An Internet Root Server Copy is Installed in Ecuador for the LAC Region
May 09, 2012
Today, in Quito, the Latin American and Caribbean Internet Addresses Registry (LACNIC) signed an agreement with the Ecuadorean Association of Companies Providing Internet Services, Added Value, Carriers and Information Technology (AEPROVI) to install a copy of the "L" root server for Latin America and the Caribbean.
Installing this server in Quito – a strategic location within the Andean region – will allow improving the direct connection of users and Internet Service Providers not only in Ecuador but also in all of Latin America and the Caribbean. It will also strengthen the possibility of using Information and Communication Technologies (TIC) in favor of development and the improvement of the community's standard of living.
The installation of a copy of the "L" root server in Ecuador is the result of an agreement signed between LACNIC's Executive Director, Raúl Echeberría, and the Director of the Ecuadorean Association of Companies Providing Internet Services, Added Value, Carriers and Information Technology, Francisco Balarezo, during LACNIC XVII, the region's most important Internet experts meeting which is being held in Quito, at the Swissotel, until this Friday.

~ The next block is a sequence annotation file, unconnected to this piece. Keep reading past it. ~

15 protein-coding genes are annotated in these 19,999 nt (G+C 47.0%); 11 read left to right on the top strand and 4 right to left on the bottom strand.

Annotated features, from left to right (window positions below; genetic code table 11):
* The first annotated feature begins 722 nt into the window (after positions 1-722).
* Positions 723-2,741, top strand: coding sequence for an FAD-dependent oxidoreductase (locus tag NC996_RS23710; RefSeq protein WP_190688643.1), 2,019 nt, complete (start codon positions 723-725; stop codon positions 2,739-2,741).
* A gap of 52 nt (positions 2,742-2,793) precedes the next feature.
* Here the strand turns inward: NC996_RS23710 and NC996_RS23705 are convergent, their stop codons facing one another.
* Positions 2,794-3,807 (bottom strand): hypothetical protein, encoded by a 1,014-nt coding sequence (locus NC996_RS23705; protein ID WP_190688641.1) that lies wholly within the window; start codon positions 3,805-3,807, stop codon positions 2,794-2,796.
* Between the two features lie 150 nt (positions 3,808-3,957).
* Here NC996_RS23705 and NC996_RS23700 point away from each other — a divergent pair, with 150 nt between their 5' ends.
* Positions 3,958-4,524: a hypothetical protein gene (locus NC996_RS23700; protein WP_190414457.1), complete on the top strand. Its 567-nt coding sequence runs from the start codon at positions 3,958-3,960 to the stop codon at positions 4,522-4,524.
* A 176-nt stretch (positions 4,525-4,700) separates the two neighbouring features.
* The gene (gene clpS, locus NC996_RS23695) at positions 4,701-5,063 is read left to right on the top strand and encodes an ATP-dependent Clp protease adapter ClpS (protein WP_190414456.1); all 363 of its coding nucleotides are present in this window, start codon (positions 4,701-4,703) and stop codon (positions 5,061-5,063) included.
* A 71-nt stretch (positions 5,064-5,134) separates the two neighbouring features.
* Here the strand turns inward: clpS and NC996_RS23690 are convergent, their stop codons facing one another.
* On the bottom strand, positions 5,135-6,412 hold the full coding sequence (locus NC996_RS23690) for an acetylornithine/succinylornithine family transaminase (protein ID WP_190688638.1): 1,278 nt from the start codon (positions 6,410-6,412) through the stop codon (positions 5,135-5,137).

The "L" server is one of 13 original Internet servers installed around the world (ten of them in the United States, two in Europe, one in Japan) and it is managed by ICANN. A technical limitation makes it impossible to increase the number of original servers to more than 13; for this reason, a technology known as anycast was developed that allows creating clones (mirror copies) which, once in operation, are indistinguishable from the original servers.
This new agreement allows expanding +RAICES, a project that LACNIC has been implementing since 2004 and which has made it possible to install eight root server copies in Latin America and the Caribbean to improve Internet access throughout the continent and make a relevant contribution to Internet stability both at regional as well as at global level.
The +RAICES project is a concrete example of the multi-stakeholder collaboration efforts that are taking place in our region, bringing together public and private sector organizations, academia, civil society, and the technical community.
To date, +RAICES has made it possible to install root server copies in five South American countries (Chile, Argentina, Venezuela, Ecuador and Uruguay), two in the Caribbean (Haiti and St. Maarten), and one in Central America (Panama).